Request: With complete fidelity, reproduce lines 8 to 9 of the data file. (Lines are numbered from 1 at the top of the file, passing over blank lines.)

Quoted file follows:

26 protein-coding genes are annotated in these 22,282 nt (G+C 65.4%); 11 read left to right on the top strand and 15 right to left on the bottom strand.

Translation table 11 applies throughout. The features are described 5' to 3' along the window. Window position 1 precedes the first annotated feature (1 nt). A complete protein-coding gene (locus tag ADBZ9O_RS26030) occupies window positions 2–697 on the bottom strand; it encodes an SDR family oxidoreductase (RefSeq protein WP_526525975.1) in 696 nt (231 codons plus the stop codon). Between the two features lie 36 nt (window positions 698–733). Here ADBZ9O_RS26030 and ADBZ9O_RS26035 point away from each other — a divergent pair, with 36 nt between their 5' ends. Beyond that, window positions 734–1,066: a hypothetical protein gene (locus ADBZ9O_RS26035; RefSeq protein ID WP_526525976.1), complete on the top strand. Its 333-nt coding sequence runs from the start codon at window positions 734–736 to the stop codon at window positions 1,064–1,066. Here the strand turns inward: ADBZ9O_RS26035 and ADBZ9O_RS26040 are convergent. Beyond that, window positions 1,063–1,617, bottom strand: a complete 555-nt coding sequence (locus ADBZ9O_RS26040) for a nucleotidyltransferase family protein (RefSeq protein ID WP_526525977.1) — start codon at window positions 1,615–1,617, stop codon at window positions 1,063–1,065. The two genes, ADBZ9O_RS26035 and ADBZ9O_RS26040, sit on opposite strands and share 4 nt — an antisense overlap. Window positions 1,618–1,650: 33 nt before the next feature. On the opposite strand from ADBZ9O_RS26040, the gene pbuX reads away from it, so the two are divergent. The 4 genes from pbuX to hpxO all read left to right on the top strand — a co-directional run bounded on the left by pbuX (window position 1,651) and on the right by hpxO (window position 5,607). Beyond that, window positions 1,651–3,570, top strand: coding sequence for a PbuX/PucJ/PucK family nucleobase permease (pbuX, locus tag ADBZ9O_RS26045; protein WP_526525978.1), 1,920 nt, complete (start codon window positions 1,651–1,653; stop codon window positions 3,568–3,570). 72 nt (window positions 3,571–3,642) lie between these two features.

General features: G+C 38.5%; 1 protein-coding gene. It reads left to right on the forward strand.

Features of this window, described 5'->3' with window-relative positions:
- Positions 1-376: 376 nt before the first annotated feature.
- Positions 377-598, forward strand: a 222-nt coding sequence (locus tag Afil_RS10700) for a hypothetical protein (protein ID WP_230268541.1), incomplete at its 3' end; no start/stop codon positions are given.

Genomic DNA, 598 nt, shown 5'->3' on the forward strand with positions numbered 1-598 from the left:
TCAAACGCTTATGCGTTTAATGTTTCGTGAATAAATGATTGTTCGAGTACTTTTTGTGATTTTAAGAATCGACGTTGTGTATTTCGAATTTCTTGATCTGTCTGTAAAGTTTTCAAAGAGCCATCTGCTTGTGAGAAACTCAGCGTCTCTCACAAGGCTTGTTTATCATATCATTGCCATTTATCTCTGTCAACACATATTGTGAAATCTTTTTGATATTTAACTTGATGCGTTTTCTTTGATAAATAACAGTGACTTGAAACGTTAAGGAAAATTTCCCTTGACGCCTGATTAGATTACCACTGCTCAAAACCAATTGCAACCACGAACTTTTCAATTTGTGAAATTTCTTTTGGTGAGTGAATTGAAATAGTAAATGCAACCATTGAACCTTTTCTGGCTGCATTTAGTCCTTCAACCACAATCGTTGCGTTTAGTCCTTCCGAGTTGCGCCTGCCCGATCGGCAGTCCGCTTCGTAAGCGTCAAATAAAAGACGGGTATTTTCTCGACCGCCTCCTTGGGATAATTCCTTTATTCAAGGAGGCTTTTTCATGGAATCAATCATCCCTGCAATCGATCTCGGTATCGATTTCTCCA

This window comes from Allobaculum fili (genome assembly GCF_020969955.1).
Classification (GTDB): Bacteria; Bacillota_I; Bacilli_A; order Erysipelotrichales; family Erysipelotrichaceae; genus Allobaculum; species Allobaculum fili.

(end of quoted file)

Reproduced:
TCAAACGCTTATGCGTTTAATGTTTCGTGAATAAATGATTGTTCGAGTACTTTTTGTGATTTTAAGAATCGACGTTGTGTATTTCGAATTTCTTGATCTGTCTGTAAAGTTTTCAAAGAGCCATCTGCTTGTGAGAAACTCAGCGTCTCTCACAAGGCTTGTTTATCATATCATTGCCATTTATCTCTGTCAACACATATTGTGAAATCTTTTTGATATTTAACTTGATGCGTTTTCTTTGATAAATAACAGTGACTTGAAACGTTAAGGAAAATTTCCCTTGACGCCTGATTAGATTACCACTGCTCAAAACCAATTGCAACCACGAACTTTTCAATTTGTGAAATTTCTTTTGGTGAGTGAATTGAAATAGTAAATGCAACCATTGAACCTTTTCTGGCTGCATTTAGTCCTTCAACCACAATCGTTGCGTTTAGTCCTTCCGAGTTGCGCCTGCCCGATCGGCAGTCCGCTTCGTAAGCGTCAAATAAAAGACGGGTATTTTCTCGACCGCCTCCTTGGGATAATTCCTTTATTCAAGGAGGCTTTTTCATGGAATCAATCATCCCTGCAATCGATCTCGGTATCGATTTCTCCA

This window comes from Allobaculum fili (genome assembly GCF_020969955.1).